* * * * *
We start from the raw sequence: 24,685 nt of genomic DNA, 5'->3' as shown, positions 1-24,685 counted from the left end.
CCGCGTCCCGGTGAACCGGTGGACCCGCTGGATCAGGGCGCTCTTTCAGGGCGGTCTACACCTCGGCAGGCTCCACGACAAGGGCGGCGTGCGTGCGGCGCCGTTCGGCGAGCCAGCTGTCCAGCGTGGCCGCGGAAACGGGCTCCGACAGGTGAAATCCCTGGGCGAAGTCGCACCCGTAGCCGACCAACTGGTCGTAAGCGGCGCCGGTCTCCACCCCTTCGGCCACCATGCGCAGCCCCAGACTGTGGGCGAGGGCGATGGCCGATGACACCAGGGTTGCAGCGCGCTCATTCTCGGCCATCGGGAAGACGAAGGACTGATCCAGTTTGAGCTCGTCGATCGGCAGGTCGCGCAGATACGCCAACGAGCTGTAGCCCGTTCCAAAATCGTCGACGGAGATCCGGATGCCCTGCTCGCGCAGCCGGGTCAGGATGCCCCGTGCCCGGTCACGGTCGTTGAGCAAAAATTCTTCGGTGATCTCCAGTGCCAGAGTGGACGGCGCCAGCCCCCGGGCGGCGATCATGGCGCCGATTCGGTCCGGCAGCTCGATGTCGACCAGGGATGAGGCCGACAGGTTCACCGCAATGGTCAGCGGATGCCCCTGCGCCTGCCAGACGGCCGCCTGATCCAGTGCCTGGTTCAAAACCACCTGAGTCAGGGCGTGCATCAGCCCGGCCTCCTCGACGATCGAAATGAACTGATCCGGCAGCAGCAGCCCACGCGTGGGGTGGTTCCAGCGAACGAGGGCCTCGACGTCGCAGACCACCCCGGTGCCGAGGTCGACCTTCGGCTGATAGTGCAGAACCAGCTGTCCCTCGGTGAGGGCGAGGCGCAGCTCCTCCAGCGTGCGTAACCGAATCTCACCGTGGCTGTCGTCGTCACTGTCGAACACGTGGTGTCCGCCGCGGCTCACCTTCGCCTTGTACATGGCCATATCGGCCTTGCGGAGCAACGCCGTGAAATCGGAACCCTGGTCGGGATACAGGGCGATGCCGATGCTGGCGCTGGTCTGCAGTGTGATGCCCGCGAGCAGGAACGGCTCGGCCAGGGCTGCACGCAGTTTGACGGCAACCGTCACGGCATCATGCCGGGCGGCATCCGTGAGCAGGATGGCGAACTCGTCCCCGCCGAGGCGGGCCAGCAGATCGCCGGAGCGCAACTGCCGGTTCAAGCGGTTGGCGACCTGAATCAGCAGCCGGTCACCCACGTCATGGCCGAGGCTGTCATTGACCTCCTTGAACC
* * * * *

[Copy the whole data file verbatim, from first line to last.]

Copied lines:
We start from the raw sequence: 24,685 nt of genomic DNA, 5'->3' as shown, positions 1-24,685 counted from the left end.
CCGCGTCCCGGTGAACCGGTGGACCCGCTGGATCAGGGCGCTCTTTCAGGGCGGTCTACACCTCGGCAGGCTCCACGACAAGGGCGGCGTGCGTGCGGCGCCGTTCGGCGAGCCAGCTGTCCAGCGTGGCCGCGGAAACGGGCTCCGACAGGTGAAATCCCTGGGCGAAGTCGCACCCGTAGCCGACCAACTGGTCGTAAGCGGCGCCGGTCTCCACCCCTTCGGCCACCATGCGCAGCCCCAGACTGTGGGCGAGGGCGATGGCCGATGACACCAGGGTTGCAGCGCGCTCATTCTCGGCCATCGGGAAGACGAAGGACTGATCCAGTTTGAGCTCGTCGATCGGCAGGTCGCGCAGATACGCCAACGAGCTGTAGCCCGTTCCAAAATCGTCGACGGAGATCCGGATGCCCTGCTCGCGCAGCCGGGTCAGGATGCCCCGTGCCCGGTCACGGTCGTTGAGCAAAAATTCTTCGGTGATCTCCAGTGCCAGAGTGGACGGCGCCAGCCCCCGGGCGGCGATCATGGCGCCGATTCGGTCCGGCAGCTCGATGTCGACCAGGGATGAGGCCGACAGGTTCACCGCAATGGTCAGCGGATGCCCCTGCGCCTGCCAGACGGCCGCCTGATCCAGTGCCTGGTTCAAAACCACCTGAGTCAGGGCGTGCATCAGCCCGGCCTCCTCGACGATCGAAATGAACTGATCCGGCAGCAGCAGCCCACGCGTGGGGTGGTTCCAGCGAACGAGGGCCTCGACGTCGCAGACCACCCCGGTGCCGAGGTCGACCTTCGGCTGATAGTGCAGAACCAGCTGTCCCTCGGTGAGGGCGAGGCGCAGCTCCTCCAGCGTGCGTAACCGAATCTCACCGTGGCTGTCGTCGTCACTGTCGAACACGTGGTGTCCGCCGCGGCTCACCTTCGCCTTGTACATGGCCATATCGGCCTTGCGGAGCAACGCCGTGAAATCGGAACCCTGGTCGGGATACAGGGCGATGCCGATGCTGGCGCTGGTCTGCAGTGTGATGCCCGCGAGCAGGAACGGCTCGGCCAGGGCTGCACGCAGTTTGACGGCAACCGTCACGGCATCATGCCGGGCGGCATCCGTGAGCAGGATGGCGAACTCGTCCCCGCCGAGGCGGGCCAGCAGATCGCCGGAGCGCAACTGCCGGTTCAAGCGGTTGGCGACCTGAATCAGCAGCCGGTCACCCACGTCATGGCCGAGGCTGTCATTGACCTCCTTGAACC